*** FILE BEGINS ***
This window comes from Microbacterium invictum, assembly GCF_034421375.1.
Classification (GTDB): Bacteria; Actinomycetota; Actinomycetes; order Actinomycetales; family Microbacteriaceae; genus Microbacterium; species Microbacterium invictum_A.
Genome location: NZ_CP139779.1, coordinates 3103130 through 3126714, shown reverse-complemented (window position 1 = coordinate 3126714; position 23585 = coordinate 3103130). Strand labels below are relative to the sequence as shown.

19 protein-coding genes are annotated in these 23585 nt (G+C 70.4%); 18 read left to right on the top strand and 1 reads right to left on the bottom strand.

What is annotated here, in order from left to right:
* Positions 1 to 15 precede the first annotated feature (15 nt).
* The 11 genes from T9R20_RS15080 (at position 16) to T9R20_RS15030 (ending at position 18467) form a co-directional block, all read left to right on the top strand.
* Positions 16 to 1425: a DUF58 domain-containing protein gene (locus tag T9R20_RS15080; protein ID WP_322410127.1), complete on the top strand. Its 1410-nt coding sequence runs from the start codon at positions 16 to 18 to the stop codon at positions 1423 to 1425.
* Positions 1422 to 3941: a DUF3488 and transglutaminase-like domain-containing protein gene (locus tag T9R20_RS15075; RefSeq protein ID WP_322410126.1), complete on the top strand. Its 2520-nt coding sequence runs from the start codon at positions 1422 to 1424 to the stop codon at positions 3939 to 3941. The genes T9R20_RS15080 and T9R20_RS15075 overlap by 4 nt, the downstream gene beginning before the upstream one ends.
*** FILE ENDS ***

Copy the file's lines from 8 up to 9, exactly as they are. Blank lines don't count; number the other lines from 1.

* Positions 16 to 1425: a DUF58 domain-containing protein gene (locus tag T9R20_RS15080; protein ID WP_322410127.1), complete on the top strand. Its 1410-nt coding sequence runs from the start codon at positions 16 to 18 to the stop codon at positions 1423 to 1425.
* Positions 1422 to 3941: a DUF3488 and transglutaminase-like domain-containing protein gene (locus tag T9R20_RS15075; RefSeq protein ID WP_322410126.1), complete on the top strand. Its 2520-nt coding sequence runs from the start codon at positions 1422 to 1424 to the stop codon at positions 3939 to 3941. The genes T9R20_RS15080 and T9R20_RS15075 overlap by 4 nt, the downstream gene beginning before the upstream one ends.